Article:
Dr Matthew Eliot Ripley discusses his experience of RIS training and reflects on his own educational journey and the role inspiring teachers played.
Having only recently graduated from my PhD studies, and with little classroom experience since leaving school, I wasn’t really sure what to expect from RIS Summer Training. In all honesty, I was a little anxious, being aware that I would be one of the younger and less experienced new participants. Thankfully all my potential worries were swiftly put to bed upon actually arriving at the accommodation at the University of West London, where I was met with a friendly greeting from the RIS team.
Throughout the entire week a strong emphasis was placed on meeting new people and sharing our collective experiences with each other, and this really helped me to feel like I was being welcomed into a community of dedicated and passionate professionals. From inspirational keynote talks on The Brilliant Club and widening participation, to thought-provoking group discussions and team activities, an atmosphere of supportiveness and shared enthusiasm was quickly generated.
The keynotes in particular resonated with me. As a first-generation university student, and as the first doctorate in my family, I am immensely grateful to the teachers at my school for developing my love of learning and my aspirations to attend a competitive university. Widening participation for under-represented young people is at the heart of The Brilliant Club and the Researchers in Schools programme, and the statistics we were shown at Summer Training confirmed my reasons for applying to the course: as Researchers in School participants we have an opportunity to make a real, tangible difference.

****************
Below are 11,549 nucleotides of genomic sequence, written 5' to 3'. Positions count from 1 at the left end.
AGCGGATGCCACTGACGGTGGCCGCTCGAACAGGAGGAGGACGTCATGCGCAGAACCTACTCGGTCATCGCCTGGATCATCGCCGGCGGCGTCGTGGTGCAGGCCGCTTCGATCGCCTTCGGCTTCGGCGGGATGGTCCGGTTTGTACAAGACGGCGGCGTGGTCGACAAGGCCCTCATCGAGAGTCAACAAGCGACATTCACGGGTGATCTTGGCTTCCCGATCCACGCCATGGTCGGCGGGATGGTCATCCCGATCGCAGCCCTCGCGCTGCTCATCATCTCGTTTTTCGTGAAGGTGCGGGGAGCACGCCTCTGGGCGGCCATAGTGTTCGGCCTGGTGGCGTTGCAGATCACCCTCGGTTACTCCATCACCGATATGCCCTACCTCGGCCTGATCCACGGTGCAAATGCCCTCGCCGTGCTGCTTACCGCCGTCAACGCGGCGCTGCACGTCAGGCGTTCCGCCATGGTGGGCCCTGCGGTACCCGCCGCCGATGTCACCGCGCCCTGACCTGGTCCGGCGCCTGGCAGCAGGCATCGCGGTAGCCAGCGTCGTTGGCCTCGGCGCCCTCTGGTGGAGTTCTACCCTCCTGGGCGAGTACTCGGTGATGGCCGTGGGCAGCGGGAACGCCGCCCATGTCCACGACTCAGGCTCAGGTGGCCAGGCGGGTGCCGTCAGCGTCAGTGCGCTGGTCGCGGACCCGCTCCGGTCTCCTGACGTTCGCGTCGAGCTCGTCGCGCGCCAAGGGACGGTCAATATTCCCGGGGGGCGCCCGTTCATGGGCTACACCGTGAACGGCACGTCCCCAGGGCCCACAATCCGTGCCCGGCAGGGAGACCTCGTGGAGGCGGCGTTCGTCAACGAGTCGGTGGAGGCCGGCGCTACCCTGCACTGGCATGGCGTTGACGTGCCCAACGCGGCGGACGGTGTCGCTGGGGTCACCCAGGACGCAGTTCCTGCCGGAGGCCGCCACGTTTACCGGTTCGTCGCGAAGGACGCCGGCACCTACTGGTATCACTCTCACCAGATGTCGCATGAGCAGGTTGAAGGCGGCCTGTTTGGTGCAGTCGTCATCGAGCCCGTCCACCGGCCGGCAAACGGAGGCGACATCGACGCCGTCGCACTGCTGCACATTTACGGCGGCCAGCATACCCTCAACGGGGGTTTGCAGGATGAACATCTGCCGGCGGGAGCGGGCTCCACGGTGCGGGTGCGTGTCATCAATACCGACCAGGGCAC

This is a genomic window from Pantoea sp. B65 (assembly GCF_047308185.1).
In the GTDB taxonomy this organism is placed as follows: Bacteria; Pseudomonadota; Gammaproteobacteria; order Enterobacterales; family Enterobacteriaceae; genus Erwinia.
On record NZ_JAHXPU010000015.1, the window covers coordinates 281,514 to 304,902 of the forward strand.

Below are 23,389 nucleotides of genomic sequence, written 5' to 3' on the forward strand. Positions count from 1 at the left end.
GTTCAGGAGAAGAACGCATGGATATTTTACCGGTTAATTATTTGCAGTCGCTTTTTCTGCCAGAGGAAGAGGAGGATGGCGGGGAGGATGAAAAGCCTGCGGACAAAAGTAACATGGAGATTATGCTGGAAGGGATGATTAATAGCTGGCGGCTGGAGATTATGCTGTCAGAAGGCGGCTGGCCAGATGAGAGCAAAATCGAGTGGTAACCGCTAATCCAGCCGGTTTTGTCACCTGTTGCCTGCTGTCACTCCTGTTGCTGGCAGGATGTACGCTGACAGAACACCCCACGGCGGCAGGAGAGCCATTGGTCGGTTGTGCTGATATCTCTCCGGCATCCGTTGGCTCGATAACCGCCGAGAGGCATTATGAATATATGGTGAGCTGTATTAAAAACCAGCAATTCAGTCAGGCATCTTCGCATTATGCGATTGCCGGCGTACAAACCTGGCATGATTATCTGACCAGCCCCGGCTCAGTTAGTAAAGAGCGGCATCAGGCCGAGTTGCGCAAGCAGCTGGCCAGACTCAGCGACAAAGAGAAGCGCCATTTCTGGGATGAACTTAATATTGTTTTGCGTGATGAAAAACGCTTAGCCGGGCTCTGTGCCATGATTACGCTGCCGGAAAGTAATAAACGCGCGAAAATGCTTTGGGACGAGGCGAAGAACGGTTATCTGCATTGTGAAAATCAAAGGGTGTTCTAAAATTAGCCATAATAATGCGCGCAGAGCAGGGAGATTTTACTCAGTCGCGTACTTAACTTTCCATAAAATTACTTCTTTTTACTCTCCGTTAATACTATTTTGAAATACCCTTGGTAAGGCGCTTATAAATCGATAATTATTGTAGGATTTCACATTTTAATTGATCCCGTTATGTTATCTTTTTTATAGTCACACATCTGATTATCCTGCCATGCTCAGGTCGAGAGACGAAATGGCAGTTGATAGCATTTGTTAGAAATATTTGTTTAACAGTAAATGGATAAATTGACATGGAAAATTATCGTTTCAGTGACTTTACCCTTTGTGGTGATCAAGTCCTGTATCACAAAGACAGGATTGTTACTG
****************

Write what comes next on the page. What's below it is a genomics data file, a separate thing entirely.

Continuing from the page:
The most concrete example of this is probably the Uni Pathways course that we have developed in the first week of Summer Training: a series of five tutorials aimed at introducing selected Year 10 students to ideas and skills from our PhDs. This was daunting to say the least, especially since it was concentrated over only two days, but the RIS team were on hand to provide support and encourage us to share our ideas with each other. Extra time on the final day was even set aside to give extra support to participants who were especially worried about their course design. We will be meeting the 2016 and 2015 cohorts next week, who will be putting their Uni Pathways courses on display, and I am looking forward to being able to discuss my ideas and their experiences with them.
My main takeaway from Summer Training will probably be the sense of community I have gained. I have had an opportunity to make friends with RIS participants from all over the country, as well as specific participants at my school and SCITT, and the sense of shared values and passion has been invaluable to me. I particularly enjoyed the introduction to our Learning Circles: a group of six or so participants in a space for listening and reflection. Although some of us joked about these Learning Circles as being “group therapy sessions”, I found them very insightful, and my Learning Circle has already set up a Whatsapp group so we can stay in touch after the end of Summer Training.
To summarise, my experience of RIS Summer Training has been both challenging and rewarding, and I am looking forward to meeting even more members of the RIS community next week.